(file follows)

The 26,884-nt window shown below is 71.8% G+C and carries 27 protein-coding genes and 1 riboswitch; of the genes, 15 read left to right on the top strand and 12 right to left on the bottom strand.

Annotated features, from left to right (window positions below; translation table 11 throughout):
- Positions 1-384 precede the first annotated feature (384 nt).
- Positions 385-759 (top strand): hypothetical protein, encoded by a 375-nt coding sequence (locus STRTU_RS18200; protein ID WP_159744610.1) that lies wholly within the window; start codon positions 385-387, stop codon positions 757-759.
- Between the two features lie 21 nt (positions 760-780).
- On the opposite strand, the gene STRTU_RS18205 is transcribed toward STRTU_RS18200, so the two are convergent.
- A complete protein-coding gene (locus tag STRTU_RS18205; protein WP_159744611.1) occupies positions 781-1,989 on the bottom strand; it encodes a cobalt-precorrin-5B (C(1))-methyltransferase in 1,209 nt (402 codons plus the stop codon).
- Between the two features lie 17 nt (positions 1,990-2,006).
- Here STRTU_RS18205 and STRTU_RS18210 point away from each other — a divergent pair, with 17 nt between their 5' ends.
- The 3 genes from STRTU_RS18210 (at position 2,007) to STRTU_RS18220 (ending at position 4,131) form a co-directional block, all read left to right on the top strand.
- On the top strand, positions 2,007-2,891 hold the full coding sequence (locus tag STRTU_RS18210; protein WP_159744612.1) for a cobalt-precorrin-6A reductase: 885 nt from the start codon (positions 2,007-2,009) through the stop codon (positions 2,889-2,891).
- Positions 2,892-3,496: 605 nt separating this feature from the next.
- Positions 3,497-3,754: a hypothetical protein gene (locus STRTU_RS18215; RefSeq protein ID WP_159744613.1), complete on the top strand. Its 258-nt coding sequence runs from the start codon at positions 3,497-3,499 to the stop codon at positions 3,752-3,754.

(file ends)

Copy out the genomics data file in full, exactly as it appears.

The 26,884-nt window shown below is 71.8% G+C and carries 27 protein-coding genes and 1 riboswitch; of the genes, 15 read left to right on the top strand and 12 right to left on the bottom strand.

Annotated features, from left to right (window positions below; translation table 11 throughout):
- Positions 1-384 precede the first annotated feature (384 nt).
- Positions 385-759 (top strand): hypothetical protein, encoded by a 375-nt coding sequence (locus STRTU_RS18200; protein ID WP_159744610.1) that lies wholly within the window; start codon positions 385-387, stop codon positions 757-759.
- Between the two features lie 21 nt (positions 760-780).
- On the opposite strand, the gene STRTU_RS18205 is transcribed toward STRTU_RS18200, so the two are convergent.
- A complete protein-coding gene (locus tag STRTU_RS18205; protein WP_159744611.1) occupies positions 781-1,989 on the bottom strand; it encodes a cobalt-precorrin-5B (C(1))-methyltransferase in 1,209 nt (402 codons plus the stop codon).
- Between the two features lie 17 nt (positions 1,990-2,006).
- Here STRTU_RS18205 and STRTU_RS18210 point away from each other — a divergent pair, with 17 nt between their 5' ends.
- The 3 genes from STRTU_RS18210 (at position 2,007) to STRTU_RS18220 (ending at position 4,131) form a co-directional block, all read left to right on the top strand.
- On the top strand, positions 2,007-2,891 hold the full coding sequence (locus tag STRTU_RS18210; protein WP_159744612.1) for a cobalt-precorrin-6A reductase: 885 nt from the start codon (positions 2,007-2,009) through the stop codon (positions 2,889-2,891).
- Positions 2,892-3,496: 605 nt separating this feature from the next.
- Positions 3,497-3,754: a hypothetical protein gene (locus STRTU_RS18215; RefSeq protein ID WP_159744613.1), complete on the top strand. Its 258-nt coding sequence runs from the start codon at positions 3,497-3,499 to the stop codon at positions 3,752-3,754.